Tough Brushing Tortures Teeth

Most dentists don’t go a day without seeing patients who are damaging their teeth and gums by brushing too hard. Some report that as many as two out of three patients brush their teeth too hard. This is a problem. The combination of a stiff-bristled toothbrush and overly enthusiastic brushing can cause serious dental problems over time, including gum disease and tooth sensitivity.

People think that if they brush twice as hard, they will do twice as much good. Wrong! In fact, overzealous brushing can cause a great amount of damage to the periodontal tissues and bones that support the teeth. If you used the same amount of force and brush the side of your arm, you could take your skin off.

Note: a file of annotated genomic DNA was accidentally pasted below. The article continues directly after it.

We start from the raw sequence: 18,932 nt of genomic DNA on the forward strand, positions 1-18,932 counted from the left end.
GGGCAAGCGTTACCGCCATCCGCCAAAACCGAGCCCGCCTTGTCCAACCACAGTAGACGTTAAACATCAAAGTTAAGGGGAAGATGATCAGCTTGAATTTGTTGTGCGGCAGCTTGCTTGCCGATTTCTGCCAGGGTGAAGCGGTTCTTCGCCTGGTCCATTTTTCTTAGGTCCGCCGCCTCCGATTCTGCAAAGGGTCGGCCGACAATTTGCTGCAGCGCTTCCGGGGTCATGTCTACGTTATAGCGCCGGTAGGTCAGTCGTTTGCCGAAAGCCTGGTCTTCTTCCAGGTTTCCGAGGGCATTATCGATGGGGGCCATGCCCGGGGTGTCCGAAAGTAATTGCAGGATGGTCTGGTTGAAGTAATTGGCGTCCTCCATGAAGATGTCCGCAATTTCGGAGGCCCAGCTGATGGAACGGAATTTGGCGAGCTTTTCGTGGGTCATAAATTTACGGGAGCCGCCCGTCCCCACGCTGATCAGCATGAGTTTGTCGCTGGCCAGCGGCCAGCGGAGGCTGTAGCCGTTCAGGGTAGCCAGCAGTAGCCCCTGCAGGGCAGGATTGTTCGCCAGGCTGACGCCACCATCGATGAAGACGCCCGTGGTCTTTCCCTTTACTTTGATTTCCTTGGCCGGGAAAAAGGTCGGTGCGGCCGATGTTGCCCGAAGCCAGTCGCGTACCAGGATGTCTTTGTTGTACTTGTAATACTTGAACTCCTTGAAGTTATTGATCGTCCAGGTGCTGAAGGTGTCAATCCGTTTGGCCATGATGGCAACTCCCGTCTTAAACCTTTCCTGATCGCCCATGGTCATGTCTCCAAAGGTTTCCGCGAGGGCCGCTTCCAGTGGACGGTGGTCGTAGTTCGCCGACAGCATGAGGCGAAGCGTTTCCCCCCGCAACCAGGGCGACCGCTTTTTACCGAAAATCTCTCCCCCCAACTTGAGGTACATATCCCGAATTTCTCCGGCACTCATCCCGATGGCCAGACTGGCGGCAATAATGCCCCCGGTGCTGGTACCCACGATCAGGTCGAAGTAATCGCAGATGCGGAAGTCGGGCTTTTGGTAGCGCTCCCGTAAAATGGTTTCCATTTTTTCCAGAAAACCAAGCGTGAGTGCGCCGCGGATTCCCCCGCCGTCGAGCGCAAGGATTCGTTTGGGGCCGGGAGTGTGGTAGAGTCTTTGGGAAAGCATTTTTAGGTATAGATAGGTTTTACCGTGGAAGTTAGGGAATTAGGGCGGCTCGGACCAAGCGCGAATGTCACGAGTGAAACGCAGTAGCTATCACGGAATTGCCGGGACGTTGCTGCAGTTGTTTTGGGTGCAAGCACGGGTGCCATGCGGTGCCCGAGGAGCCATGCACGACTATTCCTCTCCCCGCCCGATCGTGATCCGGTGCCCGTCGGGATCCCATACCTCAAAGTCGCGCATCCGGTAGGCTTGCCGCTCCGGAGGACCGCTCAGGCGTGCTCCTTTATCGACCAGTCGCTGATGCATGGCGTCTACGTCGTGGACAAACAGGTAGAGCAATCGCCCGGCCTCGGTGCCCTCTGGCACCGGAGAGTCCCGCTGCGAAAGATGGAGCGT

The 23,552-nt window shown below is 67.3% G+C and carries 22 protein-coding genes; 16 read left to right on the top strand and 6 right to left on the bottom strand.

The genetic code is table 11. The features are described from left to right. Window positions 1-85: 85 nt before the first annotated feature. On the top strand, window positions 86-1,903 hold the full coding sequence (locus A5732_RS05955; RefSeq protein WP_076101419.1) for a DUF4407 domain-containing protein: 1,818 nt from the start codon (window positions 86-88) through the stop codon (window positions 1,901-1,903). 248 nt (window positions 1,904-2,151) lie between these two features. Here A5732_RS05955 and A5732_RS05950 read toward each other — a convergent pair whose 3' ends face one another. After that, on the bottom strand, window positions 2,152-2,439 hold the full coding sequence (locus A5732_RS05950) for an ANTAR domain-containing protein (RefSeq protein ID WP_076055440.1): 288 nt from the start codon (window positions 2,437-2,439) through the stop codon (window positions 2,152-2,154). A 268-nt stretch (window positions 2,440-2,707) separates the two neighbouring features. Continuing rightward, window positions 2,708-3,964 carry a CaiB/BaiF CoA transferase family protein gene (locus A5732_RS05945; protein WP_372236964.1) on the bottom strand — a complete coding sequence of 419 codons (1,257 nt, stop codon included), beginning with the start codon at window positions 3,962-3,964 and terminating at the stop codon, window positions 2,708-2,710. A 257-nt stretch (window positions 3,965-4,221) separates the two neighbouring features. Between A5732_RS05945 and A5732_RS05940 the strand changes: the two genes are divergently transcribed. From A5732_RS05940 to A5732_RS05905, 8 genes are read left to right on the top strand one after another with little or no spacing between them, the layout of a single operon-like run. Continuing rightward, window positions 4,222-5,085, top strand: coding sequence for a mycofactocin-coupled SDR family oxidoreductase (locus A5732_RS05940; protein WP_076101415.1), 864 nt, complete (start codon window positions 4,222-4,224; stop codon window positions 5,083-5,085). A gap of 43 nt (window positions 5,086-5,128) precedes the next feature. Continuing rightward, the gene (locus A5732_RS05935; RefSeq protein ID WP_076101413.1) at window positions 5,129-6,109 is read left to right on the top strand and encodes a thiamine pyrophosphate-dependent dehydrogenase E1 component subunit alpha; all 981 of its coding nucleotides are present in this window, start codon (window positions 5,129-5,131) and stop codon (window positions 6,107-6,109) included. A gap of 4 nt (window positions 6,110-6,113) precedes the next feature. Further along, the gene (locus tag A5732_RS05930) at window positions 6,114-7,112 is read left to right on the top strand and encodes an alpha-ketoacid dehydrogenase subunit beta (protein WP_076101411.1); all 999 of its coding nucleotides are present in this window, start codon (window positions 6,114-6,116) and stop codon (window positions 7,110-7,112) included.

One way to avoid damaging your teeth and gums is to purchase a “soft” toothbrush. These brushes feature rounded bristles, which are much less abrasive to teeth. You should hold the brush between the thumb and forefinger, not with the fist. Also, when brushing, do not `scrub’ your teeth with a horizontal, back-and-forth motion. Instead, start at the gum line and angle the brush at a 45-degree angle. Brush both the teeth and the gums at the same time. Push hard enough to get the bristles under the gum-line but not so hard that the bristles flare out.

As dental care providers, we want people to brush longer, not harder. Children and adults tend to spend less than one minute at a time brushing their teeth, even though removing plaque from the mouth requires at least two to five minutes of brushing at least twice a day. Remember: brush longer, not harder.

Need help your brushing habits? Using an electric toothbrush can help break bad habits and provide you with the tools necessary to reach optimal oral health. Give us a call to ask about our electric toothbrush specials! If you have any questions, be sure to give us a call at (303) 399-0400 or visit our website at